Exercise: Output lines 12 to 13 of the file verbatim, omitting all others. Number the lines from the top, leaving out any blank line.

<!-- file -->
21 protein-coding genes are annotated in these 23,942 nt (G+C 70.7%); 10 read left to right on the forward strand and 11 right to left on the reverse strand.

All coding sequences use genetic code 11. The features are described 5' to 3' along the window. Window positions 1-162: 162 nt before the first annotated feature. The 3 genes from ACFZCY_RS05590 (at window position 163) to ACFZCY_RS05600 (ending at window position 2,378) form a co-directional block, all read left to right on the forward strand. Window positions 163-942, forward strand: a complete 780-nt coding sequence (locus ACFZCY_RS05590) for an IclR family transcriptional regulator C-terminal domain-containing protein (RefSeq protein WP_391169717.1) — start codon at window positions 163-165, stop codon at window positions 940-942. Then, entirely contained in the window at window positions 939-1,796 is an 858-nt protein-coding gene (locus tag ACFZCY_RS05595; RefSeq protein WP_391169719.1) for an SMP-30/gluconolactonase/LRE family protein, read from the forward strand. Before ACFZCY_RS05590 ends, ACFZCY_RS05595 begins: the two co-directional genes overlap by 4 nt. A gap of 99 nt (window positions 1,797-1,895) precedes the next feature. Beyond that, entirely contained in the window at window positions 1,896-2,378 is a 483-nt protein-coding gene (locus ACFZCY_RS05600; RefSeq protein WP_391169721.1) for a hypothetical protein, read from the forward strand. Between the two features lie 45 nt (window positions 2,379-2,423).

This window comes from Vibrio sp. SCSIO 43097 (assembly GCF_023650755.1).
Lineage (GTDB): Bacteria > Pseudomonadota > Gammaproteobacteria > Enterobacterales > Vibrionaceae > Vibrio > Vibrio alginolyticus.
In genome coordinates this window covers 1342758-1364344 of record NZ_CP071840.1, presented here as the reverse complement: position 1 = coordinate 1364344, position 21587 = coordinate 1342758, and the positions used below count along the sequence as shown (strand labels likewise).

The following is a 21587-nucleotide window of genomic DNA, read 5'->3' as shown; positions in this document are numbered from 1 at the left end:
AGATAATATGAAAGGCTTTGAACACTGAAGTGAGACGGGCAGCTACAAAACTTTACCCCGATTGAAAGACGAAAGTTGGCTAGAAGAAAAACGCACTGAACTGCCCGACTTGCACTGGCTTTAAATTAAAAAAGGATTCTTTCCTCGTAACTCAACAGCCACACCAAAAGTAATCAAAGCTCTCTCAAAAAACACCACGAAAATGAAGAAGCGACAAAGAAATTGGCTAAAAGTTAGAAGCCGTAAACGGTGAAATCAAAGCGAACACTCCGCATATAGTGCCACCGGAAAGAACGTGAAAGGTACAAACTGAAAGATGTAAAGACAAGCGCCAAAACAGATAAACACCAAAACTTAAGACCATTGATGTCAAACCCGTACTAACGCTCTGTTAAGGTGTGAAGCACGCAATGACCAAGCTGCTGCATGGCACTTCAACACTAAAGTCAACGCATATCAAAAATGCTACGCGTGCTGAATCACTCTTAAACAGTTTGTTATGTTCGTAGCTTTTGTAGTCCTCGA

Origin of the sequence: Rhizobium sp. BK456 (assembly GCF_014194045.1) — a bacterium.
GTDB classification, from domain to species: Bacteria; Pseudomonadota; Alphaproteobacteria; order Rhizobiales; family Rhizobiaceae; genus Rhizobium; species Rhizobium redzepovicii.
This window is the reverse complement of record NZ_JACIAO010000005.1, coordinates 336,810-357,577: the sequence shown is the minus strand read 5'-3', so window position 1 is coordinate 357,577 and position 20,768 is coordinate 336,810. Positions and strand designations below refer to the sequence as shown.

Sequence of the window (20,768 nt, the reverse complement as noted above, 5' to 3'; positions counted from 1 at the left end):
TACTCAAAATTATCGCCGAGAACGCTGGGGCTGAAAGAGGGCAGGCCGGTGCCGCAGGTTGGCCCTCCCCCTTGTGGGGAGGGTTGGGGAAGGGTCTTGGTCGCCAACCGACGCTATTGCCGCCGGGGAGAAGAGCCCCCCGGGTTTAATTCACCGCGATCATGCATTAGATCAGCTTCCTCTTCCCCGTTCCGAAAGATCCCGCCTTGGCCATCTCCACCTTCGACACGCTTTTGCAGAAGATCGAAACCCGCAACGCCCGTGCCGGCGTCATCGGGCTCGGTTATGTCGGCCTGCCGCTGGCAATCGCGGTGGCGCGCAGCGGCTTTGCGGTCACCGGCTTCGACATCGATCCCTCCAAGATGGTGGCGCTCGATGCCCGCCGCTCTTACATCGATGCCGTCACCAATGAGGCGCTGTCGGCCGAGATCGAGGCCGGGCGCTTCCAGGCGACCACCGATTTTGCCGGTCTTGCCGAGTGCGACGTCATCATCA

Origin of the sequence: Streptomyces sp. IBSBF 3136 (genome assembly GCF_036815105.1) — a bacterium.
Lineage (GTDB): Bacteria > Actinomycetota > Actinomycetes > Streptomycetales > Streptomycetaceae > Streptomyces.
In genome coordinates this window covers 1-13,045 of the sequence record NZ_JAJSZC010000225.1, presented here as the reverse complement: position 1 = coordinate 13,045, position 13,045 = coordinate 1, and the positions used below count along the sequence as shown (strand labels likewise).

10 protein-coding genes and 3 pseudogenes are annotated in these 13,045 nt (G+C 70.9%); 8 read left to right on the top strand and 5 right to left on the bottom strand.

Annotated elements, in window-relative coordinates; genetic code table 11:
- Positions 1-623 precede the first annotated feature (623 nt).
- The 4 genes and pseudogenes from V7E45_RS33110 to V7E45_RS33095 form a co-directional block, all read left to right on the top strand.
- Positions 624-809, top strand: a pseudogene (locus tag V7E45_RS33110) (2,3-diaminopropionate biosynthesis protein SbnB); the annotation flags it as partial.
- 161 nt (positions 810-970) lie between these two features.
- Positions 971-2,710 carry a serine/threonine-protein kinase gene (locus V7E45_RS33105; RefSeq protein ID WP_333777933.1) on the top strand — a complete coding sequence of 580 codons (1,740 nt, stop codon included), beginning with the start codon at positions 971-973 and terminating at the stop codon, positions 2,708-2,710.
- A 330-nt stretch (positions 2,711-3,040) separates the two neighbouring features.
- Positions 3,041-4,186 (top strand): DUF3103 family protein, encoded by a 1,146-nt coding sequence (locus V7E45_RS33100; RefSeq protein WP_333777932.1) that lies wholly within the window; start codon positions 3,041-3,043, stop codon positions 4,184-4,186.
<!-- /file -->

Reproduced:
TACTCAAAATTATCGCCGAGAACGCTGGGGCTGAAAGAGGGCAGGCCGGTGCCGCAGGTTGGCCCTCCCCCTTGTGGGGAGGGTTGGGGAAGGGTCTTGGTCGCCAACCGACGCTATTGCCGCCGGGGAGAAGAGCCCCCCGGGTTTAATTCACCGCGATCATGCATTAGATCAGCTTCCTCTTCCCCGTTCCGAAAGATCCCGCCTTGGCCATCTCCACCTTCGACACGCTTTTGCAGAAGATCGAAACCCGCAACGCCCGTGCCGGCGTCATCGGGCTCGGTTATGTCGGCCTGCCGCTGGCAATCGCGGTGGCGCGCAGCGGCTTTGCGGTCACCGGCTTCGACATCGATCCCTCCAAGATGGTGGCGCTCGATGCCCGCCGCTCTTACATCGATGCCGTCACCAATGAGGCGCTGTCGGCCGAGATCGAGGCCGGGCGCTTCCAGGCGACCACCGATTTTGCCGGTCTTGCCGAGTGCGACGTCATCATCA

Origin of the sequence: Streptomyces sp. IBSBF 3136 (genome assembly GCF_036815105.1) — a bacterium.